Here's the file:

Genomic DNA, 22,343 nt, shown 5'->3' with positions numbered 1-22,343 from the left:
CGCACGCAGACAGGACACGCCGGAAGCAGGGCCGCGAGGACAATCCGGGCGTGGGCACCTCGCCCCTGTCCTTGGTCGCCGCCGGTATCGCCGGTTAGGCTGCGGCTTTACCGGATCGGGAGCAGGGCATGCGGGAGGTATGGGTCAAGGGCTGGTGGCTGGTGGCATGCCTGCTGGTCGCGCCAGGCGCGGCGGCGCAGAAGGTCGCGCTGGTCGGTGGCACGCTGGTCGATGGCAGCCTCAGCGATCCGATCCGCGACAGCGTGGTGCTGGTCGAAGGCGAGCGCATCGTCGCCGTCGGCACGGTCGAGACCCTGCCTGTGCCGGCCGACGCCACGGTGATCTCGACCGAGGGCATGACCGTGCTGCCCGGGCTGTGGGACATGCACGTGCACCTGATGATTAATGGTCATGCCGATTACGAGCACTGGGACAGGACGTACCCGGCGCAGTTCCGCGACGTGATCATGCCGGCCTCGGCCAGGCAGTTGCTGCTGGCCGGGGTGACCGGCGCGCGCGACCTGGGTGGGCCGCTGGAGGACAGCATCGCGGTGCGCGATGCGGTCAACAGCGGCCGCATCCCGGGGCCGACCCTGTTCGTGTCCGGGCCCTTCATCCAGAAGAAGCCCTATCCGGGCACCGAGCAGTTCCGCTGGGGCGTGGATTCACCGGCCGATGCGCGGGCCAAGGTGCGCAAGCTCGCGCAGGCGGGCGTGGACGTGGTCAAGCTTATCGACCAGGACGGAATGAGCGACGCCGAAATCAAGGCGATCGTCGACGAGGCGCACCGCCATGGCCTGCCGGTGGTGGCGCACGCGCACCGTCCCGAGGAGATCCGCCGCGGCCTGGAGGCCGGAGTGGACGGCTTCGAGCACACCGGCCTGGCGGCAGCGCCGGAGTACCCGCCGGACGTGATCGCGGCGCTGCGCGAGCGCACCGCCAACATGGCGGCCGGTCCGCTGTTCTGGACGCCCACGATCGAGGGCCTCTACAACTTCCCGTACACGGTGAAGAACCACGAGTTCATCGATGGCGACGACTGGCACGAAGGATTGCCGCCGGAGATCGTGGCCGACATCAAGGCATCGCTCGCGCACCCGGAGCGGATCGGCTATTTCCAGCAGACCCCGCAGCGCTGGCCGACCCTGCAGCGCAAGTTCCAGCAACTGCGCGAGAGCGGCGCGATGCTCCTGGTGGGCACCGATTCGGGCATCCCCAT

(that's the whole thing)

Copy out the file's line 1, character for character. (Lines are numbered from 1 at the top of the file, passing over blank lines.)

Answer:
Genomic DNA, 22,343 nt, shown 5'->3' with positions numbered 1-22,343 from the left: